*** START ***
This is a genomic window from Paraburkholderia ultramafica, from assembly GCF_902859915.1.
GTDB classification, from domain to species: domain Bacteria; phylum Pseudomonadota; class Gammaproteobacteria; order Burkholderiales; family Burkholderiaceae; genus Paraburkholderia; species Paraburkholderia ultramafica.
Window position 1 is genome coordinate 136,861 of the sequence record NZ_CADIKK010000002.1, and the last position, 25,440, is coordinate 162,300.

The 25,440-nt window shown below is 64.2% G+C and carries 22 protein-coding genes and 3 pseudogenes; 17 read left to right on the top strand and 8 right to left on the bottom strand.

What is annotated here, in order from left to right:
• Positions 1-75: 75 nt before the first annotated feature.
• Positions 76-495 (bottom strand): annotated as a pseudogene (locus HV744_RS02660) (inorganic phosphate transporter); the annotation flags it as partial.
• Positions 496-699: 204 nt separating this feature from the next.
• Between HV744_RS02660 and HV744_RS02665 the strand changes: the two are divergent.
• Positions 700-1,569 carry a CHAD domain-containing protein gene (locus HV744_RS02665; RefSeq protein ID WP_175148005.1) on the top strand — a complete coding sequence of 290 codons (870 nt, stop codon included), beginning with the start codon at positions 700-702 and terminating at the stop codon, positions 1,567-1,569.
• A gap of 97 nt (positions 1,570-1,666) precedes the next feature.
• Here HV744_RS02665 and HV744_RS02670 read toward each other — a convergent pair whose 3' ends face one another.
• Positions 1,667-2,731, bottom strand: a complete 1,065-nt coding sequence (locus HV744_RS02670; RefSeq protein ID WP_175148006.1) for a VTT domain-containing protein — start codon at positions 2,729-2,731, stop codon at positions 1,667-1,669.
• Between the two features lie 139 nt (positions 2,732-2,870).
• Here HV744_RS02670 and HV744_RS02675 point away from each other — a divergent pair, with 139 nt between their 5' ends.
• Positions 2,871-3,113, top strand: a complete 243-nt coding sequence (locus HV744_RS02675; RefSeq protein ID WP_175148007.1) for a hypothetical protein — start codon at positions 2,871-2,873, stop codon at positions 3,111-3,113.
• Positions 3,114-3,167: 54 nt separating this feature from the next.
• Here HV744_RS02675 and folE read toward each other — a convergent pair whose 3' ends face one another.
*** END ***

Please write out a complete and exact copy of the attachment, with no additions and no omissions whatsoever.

This is a genomic window from Paraburkholderia ultramafica, from assembly GCF_902859915.1.
GTDB classification, from domain to species: domain Bacteria; phylum Pseudomonadota; class Gammaproteobacteria; order Burkholderiales; family Burkholderiaceae; genus Paraburkholderia; species Paraburkholderia ultramafica.
Window position 1 is genome coordinate 136,861 of the sequence record NZ_CADIKK010000002.1, and the last position, 25,440, is coordinate 162,300.

The 25,440-nt window shown below is 64.2% G+C and carries 22 protein-coding genes and 3 pseudogenes; 17 read left to right on the top strand and 8 right to left on the bottom strand.

What is annotated here, in order from left to right:
• Positions 1-75: 75 nt before the first annotated feature.
• Positions 76-495 (bottom strand): annotated as a pseudogene (locus HV744_RS02660) (inorganic phosphate transporter); the annotation flags it as partial.
• Positions 496-699: 204 nt separating this feature from the next.
• Between HV744_RS02660 and HV744_RS02665 the strand changes: the two are divergent.
• Positions 700-1,569 carry a CHAD domain-containing protein gene (locus HV744_RS02665; RefSeq protein ID WP_175148005.1) on the top strand — a complete coding sequence of 290 codons (870 nt, stop codon included), beginning with the start codon at positions 700-702 and terminating at the stop codon, positions 1,567-1,569.
• A gap of 97 nt (positions 1,570-1,666) precedes the next feature.
• Here HV744_RS02665 and HV744_RS02670 read toward each other — a convergent pair whose 3' ends face one another.
• Positions 1,667-2,731, bottom strand: a complete 1,065-nt coding sequence (locus HV744_RS02670; RefSeq protein ID WP_175148006.1) for a VTT domain-containing protein — start codon at positions 2,729-2,731, stop codon at positions 1,667-1,669.
• Between the two features lie 139 nt (positions 2,732-2,870).
• Here HV744_RS02670 and HV744_RS02675 point away from each other — a divergent pair, with 139 nt between their 5' ends.
• Positions 2,871-3,113, top strand: a complete 243-nt coding sequence (locus HV744_RS02675; RefSeq protein ID WP_175148007.1) for a hypothetical protein — start codon at positions 2,871-2,873, stop codon at positions 3,111-3,113.
• Positions 3,114-3,167: 54 nt separating this feature from the next.
• Here HV744_RS02675 and folE read toward each other — a convergent pair whose 3' ends face one another.